Norman Luther Watts was the son of Lieut-Colonel Luther Watts and Bertha Watts of 'Sinhala' Aughton.
 
His brother Thomas William Watts also fell
 
An extensive biography appeared in Liverpool's Scroll of Fame. His photo appeared in the biography and is reproduced here with the kind permission of Liverpool Record Office.
 
Major NORMAN L. WATTS,
9th Battalion,
THE KING'S (LIVERPOOL REGIMENT).
IF the battles of the Somme are glorious pages in the annals of the British Army as a whole, no sections acquitted themselves with greater distinction than the Liverpool regiments. In these gigantic struggles deeds of valour were performed by the thousand almost hourly during the long drawn-out tests of strength between the two opposing forces, and only by steady and persistent hammering day after day did the Allied armies finally break the enemy's iron wall to pave the way for final victory. They were slow but necessary operations, and before success was ultimately achieved Britain was called upon to pay a heavy price in the best of its manhood. Liverpool recalls these epic struggles with tender pride, and a respectful remembrance for the thousandsofits brave sons who laid down their lives on this field of blood.
   One of those who fell in the battle of 1916 was Major Norman L. Watts, who had a brilliant record with the 9th Battalion the King's (Liverpool Regiment). Twenty-eight years of age, he was one of two sons of Lieutenant-Colonel Luther Watts, O.B.E., V.D., of Sinhala, Aughton, near Ormskirk, who formerly commanded the same battalion, and is a descendant of the family of Dr. Isaac Watts.
   Inheriting a high sense of patriotism and love for country, Major Watts was one of those who served as a Territorial in pre-war days. He joined the 6th Liverpools as a private in 1905, and after serving in the ranks for two years was gazetted to the 9th Battalion on November 6th, 1909. He attended with great regularity all annual and  week-end camps, and was one of he most enthusiastic officers in the battalion. With the outbreak of was he at once volunteered for active service, and with his battalion crossed over to France early in 1915, at a time when the British lines were but lightly held, and helped to "hold on" while Kitchener's army was being built up at home. He was placed in charge of "D" Company.
   Throughout he acquitted himself with the greatest gallantry, but owing to an attack of fever he was invalided home in July of that year. With his usual enthusiasm, however, he declared himself fit, and returned to France in October, 1915. He was immediately sent up to his old battalion, and again took part in numerous and heavy engagements with distinction, his conduct at Delville Wood from September 7th to the 10th being duly recognised in the official record of the 55th (West Lancashire) Division by Major-General H.S. Jeudwine. Unfortunately he did not long survive the distinction, for he was killed in gallantry leading an attack at Guedecourt.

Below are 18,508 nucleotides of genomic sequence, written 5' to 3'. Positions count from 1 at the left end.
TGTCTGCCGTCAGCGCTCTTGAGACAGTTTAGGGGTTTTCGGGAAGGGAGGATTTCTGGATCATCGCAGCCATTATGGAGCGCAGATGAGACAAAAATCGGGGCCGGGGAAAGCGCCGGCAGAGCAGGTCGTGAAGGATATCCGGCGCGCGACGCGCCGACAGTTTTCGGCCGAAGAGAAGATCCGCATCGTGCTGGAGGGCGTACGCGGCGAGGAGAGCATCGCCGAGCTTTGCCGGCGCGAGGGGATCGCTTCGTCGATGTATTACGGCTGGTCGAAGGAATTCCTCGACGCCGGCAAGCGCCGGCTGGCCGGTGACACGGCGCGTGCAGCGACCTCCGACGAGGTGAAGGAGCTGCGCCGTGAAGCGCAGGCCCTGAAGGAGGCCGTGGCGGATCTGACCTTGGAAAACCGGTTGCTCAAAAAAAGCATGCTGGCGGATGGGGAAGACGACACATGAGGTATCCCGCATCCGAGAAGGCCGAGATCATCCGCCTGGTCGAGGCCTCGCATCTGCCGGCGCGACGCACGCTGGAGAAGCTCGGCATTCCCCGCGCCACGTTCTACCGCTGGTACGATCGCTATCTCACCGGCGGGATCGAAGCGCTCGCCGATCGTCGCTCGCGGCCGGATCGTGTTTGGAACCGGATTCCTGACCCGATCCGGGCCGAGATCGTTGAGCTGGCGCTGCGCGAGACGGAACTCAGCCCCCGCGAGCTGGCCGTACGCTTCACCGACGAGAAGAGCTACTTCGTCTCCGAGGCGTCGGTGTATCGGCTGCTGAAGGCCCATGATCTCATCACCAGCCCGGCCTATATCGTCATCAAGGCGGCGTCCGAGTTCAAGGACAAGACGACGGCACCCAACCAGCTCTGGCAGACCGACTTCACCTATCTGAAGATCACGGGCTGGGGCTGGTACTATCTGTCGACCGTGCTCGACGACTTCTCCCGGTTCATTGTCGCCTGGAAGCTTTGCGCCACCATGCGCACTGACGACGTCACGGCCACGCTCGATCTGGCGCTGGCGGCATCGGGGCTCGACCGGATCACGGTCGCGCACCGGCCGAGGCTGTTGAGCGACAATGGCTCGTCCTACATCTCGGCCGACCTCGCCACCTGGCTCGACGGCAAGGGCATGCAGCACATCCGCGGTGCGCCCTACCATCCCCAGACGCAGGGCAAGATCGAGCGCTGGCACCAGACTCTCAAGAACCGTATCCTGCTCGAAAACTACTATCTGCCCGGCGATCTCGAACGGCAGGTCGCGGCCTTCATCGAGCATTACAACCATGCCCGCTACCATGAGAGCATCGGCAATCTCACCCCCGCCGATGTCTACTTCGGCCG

It so happened that the battalion was again ordered to attack on September 25th (which, by a sad coincidence, was the anniversary of the death of his younger brother twelve months before), and that Major Watts had forebodings as to his fate is shown by a letter which he wrote to his mother, to whom he was deeply attached, before going into action. "I have asked a brother officer to enclose this in a letter," he wrote. "He will write after the battle is over. He will let you know if I am safe of otherwise. I have every confidence that God will spare me through this fight, as He has done before; if not I pray that He will comfort you all, and as for me I am satisfied that I have died fighting for a righteous cause. In three days we come to the first anniversary of dear Tom's death. My thoughts - here I was disturbed. Later (23/9/16) - I now find we attack on the anniversary of Tom's death. Naturally I feel upset, but I feel confident I shall come through alright. However you will know by now. We me in a few minutes. God bless you all."
   That was his last letter home, for he met a hero's death in the desperate fighting during that action. The circumstances were afterwards described in detail by his Major, who wrote to the bereaved parents as follows:-
   "The battalion went into the line on the evening of the 23rd, and they dug some new trenches in front of our advanced trenches in preparation for an attack on the 25th inst. Your dear son, as you ar no doubt aware, was in command of 'C' Company, and that company was detailed to follow 'A' Company in the advance. The enemy were entrenched about 5/900 yards away. At the appointed hour, after heavy artillery preparation, the battalion attacked in four waves, your son being in the last wave. He was struck by a bullet shortly after leaving our trenches, and fell dead, so that you have the consolation, the priceless consolation, of knowing that he did not suffer any pain.
   "The battalion pushed on steadily, and, I am proud to say, gained its objective and consolidated the position. The attack was launched at 12.30 p.m., and as soon as it was dark search parties were sent our with the object offending your dear son's body. In this, I am glad to say, they were ultimately successful, and it was brought down on a limber several miles behind the front lines. In the early morning of the 27th the battalion was relieved and went into support trenches.